Artist drawing of Sayfildin Tahir-Sharif by Jennifer Poburano
Credits: PHOTO SUPPLIED
Judge Adam Germain also said that lawyers for Sayfildin Tahir-Sharif - who is also known as Faruq Khalil Muhammad Isa -- had failed to show there had been any breaches of his charter rights.
The extradition hearing resumes this week with both sides arguing whether or not Tahir-Sharif, who is facing charges in New York of helping a terrorist network kill five US soldiers, should be handed over to the Americans.
Tahir-Sharif had earlier argued his rights were violated when police and U.S. authorities denied him his right to adequate legal advice during questioning.
His lawyer, Bob Aloneissi, told court that the RCMP and U.S. agents "completely ignored" Tahir-Sharif, telling them that he had to call his lawyer back and said they were guilty of "mischief" for holding out the possibility of further legal consultation despite never intending to provide it.
"I would term it as an egregious, a serious, breach," said Aloneissi, who also noted his client had problems understanding English and said a translator should have been used so he could have fully understood his jeopardy.
Aloneissi also accused authorities of confronting Tahir-Sharif with his real name as a "veiled threat" and said that, along with talk of a U.S. arrest warrant, was "calculated to instil fear in him" and implied: "You better talk."
Tahir-Sharif had wanted the extradition hearing judge to exclude statements made during the lengthy videotaped interviews. The Crown had argued the statements were made voluntarily and should be admitted as evidence.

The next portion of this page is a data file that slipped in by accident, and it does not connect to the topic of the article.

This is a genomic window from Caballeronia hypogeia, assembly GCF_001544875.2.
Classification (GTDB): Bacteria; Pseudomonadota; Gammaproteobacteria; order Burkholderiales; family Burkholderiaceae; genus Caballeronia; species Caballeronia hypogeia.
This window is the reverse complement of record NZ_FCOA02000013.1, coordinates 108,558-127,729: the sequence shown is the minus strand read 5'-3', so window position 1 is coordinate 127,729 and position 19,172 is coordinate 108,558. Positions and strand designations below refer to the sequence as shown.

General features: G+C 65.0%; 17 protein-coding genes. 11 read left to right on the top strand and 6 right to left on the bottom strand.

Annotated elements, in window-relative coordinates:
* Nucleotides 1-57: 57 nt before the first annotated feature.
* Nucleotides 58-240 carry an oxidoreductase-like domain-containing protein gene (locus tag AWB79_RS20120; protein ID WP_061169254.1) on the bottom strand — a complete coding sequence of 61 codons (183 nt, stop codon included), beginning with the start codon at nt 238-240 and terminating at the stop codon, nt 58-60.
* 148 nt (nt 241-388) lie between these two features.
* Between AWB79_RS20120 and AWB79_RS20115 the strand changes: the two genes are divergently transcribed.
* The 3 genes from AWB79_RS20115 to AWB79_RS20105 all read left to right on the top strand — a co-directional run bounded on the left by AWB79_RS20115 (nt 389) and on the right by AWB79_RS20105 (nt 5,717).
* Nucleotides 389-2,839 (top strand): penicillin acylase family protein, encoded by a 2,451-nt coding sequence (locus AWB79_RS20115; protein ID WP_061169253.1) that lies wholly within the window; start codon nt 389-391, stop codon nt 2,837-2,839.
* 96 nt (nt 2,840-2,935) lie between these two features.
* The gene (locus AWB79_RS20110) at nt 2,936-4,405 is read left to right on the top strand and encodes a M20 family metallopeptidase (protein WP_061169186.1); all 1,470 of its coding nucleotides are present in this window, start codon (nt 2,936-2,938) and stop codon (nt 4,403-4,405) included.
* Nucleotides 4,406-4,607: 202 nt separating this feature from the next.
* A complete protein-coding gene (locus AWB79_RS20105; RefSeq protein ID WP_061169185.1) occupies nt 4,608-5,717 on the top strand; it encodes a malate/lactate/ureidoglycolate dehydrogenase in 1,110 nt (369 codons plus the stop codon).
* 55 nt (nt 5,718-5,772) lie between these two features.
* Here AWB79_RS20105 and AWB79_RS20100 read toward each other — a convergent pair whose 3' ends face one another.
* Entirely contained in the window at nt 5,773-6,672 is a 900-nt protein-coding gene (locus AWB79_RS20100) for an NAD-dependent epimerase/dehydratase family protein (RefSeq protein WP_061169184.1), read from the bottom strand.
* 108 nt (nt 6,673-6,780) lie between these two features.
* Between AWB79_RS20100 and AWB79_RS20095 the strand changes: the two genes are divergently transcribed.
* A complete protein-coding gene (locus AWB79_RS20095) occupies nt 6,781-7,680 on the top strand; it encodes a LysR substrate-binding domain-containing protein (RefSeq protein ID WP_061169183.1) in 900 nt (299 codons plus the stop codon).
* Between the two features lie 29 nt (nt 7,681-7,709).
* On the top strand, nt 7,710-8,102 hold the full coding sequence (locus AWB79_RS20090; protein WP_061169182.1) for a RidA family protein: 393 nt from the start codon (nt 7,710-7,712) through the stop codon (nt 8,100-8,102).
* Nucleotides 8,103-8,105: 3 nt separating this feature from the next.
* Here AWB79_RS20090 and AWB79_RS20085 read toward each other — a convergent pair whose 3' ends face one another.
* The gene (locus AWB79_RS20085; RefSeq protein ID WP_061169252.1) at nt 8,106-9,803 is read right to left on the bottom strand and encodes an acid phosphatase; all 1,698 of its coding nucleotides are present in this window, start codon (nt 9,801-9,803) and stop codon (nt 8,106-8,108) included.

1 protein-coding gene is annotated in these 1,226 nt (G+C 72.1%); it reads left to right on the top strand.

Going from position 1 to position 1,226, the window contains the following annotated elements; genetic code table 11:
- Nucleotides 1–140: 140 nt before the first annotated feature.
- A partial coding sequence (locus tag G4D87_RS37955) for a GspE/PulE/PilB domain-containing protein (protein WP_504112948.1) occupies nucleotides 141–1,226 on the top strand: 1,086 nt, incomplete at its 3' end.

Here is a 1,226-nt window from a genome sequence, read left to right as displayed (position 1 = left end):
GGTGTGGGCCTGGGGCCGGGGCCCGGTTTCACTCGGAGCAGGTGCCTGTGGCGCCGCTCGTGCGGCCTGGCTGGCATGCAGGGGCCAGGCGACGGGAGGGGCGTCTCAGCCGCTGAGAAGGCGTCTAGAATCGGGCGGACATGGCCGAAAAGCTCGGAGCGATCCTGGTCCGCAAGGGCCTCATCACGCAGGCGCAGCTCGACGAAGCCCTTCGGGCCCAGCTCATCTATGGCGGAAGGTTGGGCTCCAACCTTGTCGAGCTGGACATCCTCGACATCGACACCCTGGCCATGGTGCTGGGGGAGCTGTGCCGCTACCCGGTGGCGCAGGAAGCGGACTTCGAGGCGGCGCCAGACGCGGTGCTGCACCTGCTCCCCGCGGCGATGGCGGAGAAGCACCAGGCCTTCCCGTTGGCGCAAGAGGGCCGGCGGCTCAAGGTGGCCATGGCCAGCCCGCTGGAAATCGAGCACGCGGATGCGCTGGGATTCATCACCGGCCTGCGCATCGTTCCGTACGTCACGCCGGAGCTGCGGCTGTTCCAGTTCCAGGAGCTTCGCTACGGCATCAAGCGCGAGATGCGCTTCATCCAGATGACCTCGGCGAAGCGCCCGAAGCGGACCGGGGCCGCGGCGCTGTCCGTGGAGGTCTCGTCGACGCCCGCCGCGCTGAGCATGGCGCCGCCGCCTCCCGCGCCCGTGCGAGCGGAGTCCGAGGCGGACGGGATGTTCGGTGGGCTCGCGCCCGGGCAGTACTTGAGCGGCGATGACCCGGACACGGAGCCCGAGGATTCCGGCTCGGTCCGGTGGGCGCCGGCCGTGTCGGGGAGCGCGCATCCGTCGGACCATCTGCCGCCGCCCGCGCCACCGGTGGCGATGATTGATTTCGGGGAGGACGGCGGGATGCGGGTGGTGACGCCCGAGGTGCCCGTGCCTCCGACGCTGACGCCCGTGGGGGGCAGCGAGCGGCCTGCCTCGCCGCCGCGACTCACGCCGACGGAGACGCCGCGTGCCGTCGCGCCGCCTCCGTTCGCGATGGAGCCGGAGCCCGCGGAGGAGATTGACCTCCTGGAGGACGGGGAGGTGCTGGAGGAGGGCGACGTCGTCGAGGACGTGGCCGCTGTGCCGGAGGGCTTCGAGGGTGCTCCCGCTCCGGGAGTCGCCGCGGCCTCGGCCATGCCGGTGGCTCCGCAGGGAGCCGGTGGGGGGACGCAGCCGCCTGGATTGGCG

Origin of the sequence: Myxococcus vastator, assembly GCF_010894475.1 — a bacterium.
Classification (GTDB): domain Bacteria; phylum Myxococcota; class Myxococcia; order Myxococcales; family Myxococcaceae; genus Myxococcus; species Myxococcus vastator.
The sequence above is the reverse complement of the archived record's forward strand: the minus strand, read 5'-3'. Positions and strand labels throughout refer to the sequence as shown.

Federal prosecutor Moiz Rahman denied that Tahir-Sharif was not given his legal rights, saying the alleged terrorist had spoken to Aloneissi prior to the interviews and police did not have to allow him further consultation unless the circumstances of his arrest had changed.
Rahman told court the evidence was clear that Tahir-Sharif "did understand his legal rights."
He also noted that it was Tahir-Sharif who "did most of the talking" during the roughly 10 hours of interviewing and said he was "anxious" to answer questions.
"You have the opposite of oppression here," Rahman said, pointing out the interviewers treated Tahir-Sharif with respect and courtesy and provided him with food, drink and breaks for using the bathroom and smoking.
Tahir-Sharif, 40, was arrested at a north-side Edmonton apartment on Jan. 19, 2011, after a year-long investigation involving the FBI.
He is wanted on terrorism charges in the US for allegedly helping a terrorist network kill five American soldiers in a 2009 suicide bombing in Iraq.
Court has heard Tahir-Sharif is an ethnic Kurd who was born in Iraq and moved from there to Canada in 1993.
Some of the terrorist allegations that Tahir-Sharif was grilled about include him having phone or Internet discussions regarding some Tunisian jihadists believed to be connected to the deaths of the five U.S. soldiers, his having counselled a Moroccan girl to become a suicide bomber and his offering to be a sniper for the cause.